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The text on the back cover is the "All the World's a Stage" speech from the play "As You Like It" by William Shakespeare.  I may not have mentioned it elsewhere, but the monarch butterfly in the "logo" of Chaotic Terrain Press is feeding on zinnias in our garden, our vegetable garden of the fall of 2016. I grow three types of milkweed on our modest gentleman's farm we call Windfall, and raise monarchs in our house. The photo captures the butterfly in motion.

The Cover of UM 2/ The Chinook Assembly

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The final version of the cover, in black and white. There's a lot of meaning to this cover image. You'll have to read the book and study the interior photographs to discover what and why.  All the photos in the novel are actual location shots, or at least of places that served as models for the writing. Those are real places, transposed into the story's geography.

The Cover of UM1/ Graceful Runner

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This is the final cover of Universal Man 1/Graceful Runner.  For a long time I had it in color and then later it just seemed to create a better mood and unify the three volumes in my black & white experiments.  Note how the background image shows through on the back cover, and there it is still in color.  I thought this a nice touch.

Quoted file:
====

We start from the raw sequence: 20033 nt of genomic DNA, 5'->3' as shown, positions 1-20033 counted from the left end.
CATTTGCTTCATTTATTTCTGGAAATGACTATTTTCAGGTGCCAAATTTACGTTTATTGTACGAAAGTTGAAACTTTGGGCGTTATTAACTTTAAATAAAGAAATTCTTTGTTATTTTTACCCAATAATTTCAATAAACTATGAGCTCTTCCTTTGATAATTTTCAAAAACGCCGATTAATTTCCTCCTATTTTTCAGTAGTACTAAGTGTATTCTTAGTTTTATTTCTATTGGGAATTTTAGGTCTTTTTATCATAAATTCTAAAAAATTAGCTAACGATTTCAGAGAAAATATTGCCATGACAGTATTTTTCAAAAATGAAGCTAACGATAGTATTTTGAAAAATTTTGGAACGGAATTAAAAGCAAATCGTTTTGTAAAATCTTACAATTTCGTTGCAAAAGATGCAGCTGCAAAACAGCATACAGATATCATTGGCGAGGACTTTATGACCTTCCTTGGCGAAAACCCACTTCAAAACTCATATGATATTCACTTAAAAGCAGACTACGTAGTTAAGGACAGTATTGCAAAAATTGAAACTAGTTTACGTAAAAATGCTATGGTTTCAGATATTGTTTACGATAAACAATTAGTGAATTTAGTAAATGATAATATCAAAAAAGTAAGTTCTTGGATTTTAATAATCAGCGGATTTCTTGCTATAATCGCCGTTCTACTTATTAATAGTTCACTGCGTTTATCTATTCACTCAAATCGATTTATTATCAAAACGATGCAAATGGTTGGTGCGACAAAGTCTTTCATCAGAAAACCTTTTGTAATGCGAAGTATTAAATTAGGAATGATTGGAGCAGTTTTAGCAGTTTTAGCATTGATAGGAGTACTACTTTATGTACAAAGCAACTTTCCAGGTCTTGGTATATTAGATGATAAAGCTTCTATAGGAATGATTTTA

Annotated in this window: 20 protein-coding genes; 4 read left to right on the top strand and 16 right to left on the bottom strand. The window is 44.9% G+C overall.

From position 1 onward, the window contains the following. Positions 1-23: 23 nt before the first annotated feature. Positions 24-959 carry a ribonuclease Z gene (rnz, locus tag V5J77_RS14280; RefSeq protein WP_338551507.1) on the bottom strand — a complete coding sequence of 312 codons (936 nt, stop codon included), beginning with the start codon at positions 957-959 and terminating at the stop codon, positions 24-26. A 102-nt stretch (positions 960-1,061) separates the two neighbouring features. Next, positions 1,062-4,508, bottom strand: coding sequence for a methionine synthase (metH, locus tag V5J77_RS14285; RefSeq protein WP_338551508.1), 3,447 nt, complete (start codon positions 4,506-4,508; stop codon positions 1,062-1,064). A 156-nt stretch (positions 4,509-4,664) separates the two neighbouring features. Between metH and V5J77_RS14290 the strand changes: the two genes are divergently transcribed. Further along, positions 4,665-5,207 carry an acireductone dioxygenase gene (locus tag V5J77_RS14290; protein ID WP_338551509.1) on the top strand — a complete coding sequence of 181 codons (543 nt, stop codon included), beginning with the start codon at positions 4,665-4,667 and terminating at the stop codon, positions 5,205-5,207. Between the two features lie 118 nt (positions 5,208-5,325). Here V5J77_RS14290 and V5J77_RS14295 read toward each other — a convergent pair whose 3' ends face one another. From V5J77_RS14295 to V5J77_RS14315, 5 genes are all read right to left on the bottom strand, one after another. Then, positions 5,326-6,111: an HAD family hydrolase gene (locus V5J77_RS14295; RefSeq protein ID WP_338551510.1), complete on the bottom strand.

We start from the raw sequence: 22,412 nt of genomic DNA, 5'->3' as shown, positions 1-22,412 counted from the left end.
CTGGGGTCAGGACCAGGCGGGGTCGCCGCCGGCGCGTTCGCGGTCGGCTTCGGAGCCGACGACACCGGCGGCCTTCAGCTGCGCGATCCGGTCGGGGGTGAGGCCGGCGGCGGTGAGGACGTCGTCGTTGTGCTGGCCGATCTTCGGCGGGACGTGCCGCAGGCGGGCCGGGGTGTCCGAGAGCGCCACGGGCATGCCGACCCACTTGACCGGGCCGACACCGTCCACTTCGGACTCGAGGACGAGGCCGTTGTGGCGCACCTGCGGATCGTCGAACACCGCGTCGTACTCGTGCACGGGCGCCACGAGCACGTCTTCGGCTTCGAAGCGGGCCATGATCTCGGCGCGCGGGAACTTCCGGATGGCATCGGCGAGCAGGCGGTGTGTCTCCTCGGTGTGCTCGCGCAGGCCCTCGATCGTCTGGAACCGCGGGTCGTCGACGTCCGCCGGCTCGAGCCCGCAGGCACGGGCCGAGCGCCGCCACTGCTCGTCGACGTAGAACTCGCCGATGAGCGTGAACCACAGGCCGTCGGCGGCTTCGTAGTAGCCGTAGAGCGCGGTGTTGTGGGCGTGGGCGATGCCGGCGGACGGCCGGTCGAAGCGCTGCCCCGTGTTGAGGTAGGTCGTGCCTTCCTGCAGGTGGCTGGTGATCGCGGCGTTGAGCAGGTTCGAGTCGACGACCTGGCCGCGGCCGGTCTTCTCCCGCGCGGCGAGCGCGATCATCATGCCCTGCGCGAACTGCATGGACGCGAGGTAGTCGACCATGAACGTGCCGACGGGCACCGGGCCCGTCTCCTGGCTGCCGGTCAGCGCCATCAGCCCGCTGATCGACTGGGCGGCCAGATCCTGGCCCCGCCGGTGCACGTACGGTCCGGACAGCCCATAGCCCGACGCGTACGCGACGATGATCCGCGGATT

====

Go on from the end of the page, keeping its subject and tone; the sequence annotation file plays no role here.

Monday, June 12, 2017

I'm Not Homeless & I'm Not Poor

A couple weeks ago I tried a sales/marketing experiment using my sign-making and sidewalk-wise communication skills.  I stood out near our local Ingles with the above sign.  In sum, in two hours I gave out five of my short story books and collected $35 in cash and about $15 worth of edible food.  Not terribly profitable, but I’d like to try it downtown Asheville.  I plan to add “I am NOT homeless.” to the sign because a couple people, including a middle school age boy, offered me zip lock bags containing personal hygine supplies, like wipes, a comb, toothbrush etc.  That was embarrassing.  I told them, “Thank you for your kindness, but I'm not homeless and I’m not poor. I’m trying a creative approach to selling my books.”  It's literary busking.